I hesitate to make any sort of statement about perceived dangers of bicycling and risk aversion and linking that to one gender or the other. My mom was an incredibly tough woman (seven children in 10 years!) and my five sisters are extremely strong and brave. I have, however, heard from multiple female friends that they would be more apt to bike commute if our city had bicycling infrastructure that made them feel more comfortable out there on their bikes instead of having to ride always on the streets with car traffic. I have no doubt though that there are men who feel the same.
If you could magically change one thing to improve bicycling in your city, what would it be?
While I am thankful for my city’s investment in painting sharrows on many local roads, I must admit that I do lust after those protected bike lanes that are in some other cities. Then I would feel more comfortable with my older sons riding for transportation, not just for recreation. My nine-year-olds are quite capable bicyclists, but our city’s infrastructure does not allow them to ride themselves easily to school as our route takes us right through downtown. We have been working on street riding on the weekends when the car traffic is lighter, but during the week we are still mostly hauling them on our cargo bikes.
And while I know this question asks for just “one thing,” I must mention that I would also magically like to change many drivers’ attitudes about driving a car. I would love to see all drivers recognize what a big deal it is to drive a car—that it is a primary activity that requires vigilance and concentration, not a secondary activity to talking on the phone, texting, doing one’s hair, whatever. This would improve all of our lives: drivers, pedestrians, and bicyclists alike. And to be clear, I, too, drive a car, so I try to live up to this standard.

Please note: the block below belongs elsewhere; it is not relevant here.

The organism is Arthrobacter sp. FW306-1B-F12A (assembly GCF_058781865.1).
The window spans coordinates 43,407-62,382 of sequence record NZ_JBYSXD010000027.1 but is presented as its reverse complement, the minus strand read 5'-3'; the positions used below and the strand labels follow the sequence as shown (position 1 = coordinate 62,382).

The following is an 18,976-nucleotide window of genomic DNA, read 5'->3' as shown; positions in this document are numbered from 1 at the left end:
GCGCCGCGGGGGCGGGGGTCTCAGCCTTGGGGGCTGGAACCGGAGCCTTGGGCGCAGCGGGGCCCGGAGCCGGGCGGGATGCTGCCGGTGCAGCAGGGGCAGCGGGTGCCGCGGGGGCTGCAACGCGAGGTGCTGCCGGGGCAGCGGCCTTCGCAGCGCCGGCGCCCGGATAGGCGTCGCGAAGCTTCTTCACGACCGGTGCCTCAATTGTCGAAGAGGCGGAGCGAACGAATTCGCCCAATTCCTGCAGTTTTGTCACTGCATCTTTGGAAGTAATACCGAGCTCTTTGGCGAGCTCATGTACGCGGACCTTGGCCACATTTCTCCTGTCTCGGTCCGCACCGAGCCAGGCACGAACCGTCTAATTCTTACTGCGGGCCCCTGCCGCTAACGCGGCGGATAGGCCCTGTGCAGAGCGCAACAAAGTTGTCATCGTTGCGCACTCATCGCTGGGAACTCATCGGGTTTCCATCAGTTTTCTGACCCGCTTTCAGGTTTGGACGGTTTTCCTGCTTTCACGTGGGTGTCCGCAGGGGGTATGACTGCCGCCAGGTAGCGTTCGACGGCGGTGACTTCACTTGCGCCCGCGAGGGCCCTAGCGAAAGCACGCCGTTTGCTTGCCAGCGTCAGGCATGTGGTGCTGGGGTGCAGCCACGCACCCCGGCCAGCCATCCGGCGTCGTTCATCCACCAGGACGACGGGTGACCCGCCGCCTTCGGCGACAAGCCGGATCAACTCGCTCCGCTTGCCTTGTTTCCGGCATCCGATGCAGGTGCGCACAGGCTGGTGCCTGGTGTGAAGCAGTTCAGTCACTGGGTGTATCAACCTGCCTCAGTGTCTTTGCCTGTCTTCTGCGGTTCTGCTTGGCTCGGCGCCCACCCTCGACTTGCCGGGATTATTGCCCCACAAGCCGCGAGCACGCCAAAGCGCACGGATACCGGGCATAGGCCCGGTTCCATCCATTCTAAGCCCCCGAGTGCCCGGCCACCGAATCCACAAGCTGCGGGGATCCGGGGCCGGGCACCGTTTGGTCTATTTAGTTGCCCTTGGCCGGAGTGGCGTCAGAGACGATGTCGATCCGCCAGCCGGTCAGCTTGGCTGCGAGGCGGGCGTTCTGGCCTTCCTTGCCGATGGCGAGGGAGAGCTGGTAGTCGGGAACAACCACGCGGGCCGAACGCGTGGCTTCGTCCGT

Do you feel optimistic about the future of bicycling?
I do feel quite optimistic about the future of bicycling. In the past three years since we became family bike commuters, we’ve seen quite a noticeable increase in bike riding in New Haven and a very active family bicycling community grow on the Internet. The more of us out riding, I know it prompts others to think, “Hey, maybe I could do that, too.” We are no longer the nutty family out there on our cargo bikes (OK, maybe we still are) as there is a real cargo bike presence in town here. Sure, some folks still react in amazement and ask tons of questions when they see us hauling our kids on these cool bikes, but now we get hear more of, “Hey, nice Xtracycle!” or “Wow, you have a Yuba!”
Any advice for people, especially women, who want to start cycling?
Two basics for me: Find a bicycling buddy and start small.
When figuring out riding, reach out to another bicyclist. Perhaps you can go for a ride together before you strike out on your own or before you add kids to the mix if you are a family bicyclist. Maybe this bikey friend can help plan a good route to get to the library that doesn’t take you on streets too busy with auto traffic. Ask to try out another’s cargo bike. Ride together to camp or school drop-off. Even if you cannot find a cyclist right down the street, go ahead and reach out to others via the web. When we first started family bike commuting, the folks we met through the Internet were invaluable. We asked their advice and looked to them for inspiration. We have found fellow bike folks, both local and virtual, to be extremely generous and open to our many questions.
To quote from the U.S. Secretary of Transportation’s blog, Fast Lanes,
“High gas prices are hitting American families in their wallets and pockets pretty hard these days. But did you know that more than 40 percent of urban trips in the United States are less than two miles, yet 90 percent of those short trip are taken by car?”
Go ahead and plan to take a bike ride once a week to start. Think about one of those less-than-two-mile trips when you normally might take a car. Find a route on streets where you are comfortable riding. The more you are out there on your bike, the more you’ll feel comfortable doing on your bike. Likewise, the more bicyclists out there on the road, the safer it is for all. So take that one trip to start. Make sure your gear is in good working order and you have all those provisions you need, kids’ snacks, sippy cups, etc. including a U-Lock (really, make this a part of your investment). However, it doesn’t matter how long you ride for or how far you go, just give it a try.
Just have fun! While many can point to the numerous benefits—financial, health-wise, environmental, etc.—of bicycling, when I am out there on my bike, I am often just having fun. Riding is a joyous experience.